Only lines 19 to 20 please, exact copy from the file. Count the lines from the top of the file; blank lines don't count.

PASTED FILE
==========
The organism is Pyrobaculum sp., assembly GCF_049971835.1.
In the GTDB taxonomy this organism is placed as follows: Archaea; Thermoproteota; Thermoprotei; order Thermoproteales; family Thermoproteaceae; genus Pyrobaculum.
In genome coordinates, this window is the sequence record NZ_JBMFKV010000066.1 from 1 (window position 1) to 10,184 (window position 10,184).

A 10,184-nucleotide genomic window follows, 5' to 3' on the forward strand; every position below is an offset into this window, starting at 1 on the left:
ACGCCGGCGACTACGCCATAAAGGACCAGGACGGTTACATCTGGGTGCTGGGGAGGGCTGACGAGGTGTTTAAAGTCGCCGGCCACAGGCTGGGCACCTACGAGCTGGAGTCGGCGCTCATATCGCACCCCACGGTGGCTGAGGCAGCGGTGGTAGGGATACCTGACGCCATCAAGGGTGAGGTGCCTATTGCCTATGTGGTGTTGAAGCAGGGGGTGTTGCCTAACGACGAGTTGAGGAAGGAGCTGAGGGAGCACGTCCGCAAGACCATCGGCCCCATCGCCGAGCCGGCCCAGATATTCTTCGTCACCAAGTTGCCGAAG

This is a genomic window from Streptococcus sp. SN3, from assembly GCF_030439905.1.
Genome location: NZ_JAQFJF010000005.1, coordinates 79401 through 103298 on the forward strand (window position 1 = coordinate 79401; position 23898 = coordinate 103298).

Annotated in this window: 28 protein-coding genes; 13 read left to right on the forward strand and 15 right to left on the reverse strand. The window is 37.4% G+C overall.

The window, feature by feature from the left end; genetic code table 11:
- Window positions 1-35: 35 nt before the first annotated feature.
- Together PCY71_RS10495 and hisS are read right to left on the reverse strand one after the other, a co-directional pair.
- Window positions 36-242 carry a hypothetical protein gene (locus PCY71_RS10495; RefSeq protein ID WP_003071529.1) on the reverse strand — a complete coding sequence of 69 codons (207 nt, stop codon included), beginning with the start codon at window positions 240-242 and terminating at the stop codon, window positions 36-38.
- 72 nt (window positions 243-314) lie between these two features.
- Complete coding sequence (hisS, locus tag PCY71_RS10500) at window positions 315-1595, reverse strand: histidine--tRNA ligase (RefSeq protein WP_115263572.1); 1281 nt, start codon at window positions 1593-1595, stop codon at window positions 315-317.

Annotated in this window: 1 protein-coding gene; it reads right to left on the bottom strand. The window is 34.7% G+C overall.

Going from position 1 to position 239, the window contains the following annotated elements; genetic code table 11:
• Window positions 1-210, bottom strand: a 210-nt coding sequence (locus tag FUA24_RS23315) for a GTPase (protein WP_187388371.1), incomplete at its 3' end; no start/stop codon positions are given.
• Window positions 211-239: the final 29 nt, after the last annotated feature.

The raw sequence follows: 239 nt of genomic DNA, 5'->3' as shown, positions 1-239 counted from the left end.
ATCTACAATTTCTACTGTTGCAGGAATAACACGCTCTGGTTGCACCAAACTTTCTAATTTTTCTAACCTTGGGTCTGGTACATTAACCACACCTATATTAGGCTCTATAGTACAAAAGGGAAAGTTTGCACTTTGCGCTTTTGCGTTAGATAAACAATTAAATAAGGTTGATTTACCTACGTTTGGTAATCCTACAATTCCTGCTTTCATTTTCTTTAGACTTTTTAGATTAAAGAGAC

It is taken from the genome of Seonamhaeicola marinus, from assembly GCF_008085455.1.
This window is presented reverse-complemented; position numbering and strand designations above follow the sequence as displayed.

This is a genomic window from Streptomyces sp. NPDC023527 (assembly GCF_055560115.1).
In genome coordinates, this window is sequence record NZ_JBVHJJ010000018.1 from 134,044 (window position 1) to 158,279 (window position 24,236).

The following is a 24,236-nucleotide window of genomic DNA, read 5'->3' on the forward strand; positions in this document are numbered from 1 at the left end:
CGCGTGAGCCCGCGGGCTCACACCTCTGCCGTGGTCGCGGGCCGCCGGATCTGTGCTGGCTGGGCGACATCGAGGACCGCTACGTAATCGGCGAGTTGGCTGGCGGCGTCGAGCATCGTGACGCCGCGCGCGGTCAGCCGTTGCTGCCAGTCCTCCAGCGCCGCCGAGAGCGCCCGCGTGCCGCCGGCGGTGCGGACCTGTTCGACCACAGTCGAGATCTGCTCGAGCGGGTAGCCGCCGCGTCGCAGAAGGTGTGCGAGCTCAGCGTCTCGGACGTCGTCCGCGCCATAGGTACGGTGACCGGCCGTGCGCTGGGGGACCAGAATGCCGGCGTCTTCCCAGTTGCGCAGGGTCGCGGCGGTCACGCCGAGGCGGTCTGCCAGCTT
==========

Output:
The raw sequence follows: 239 nt of genomic DNA, 5'->3' as shown, positions 1-239 counted from the left end.
ATCTACAATTTCTACTGTTGCAGGAATAACACGCTCTGGTTGCACCAAACTTTCTAATTTTTCTAACCTTGGGTCTGGTACATTAACCACACCTATATTAGGCTCTATAGTACAAAAGGGAAAGTTTGCACTTTGCGCTTTTGCGTTAGATAAACAATTAAATAAGGTTGATTTACCTACGTTTGGTAATCCTACAATTCCTGCTTTCATTTTCTTTAGACTTTTTAGATTAAAGAGAC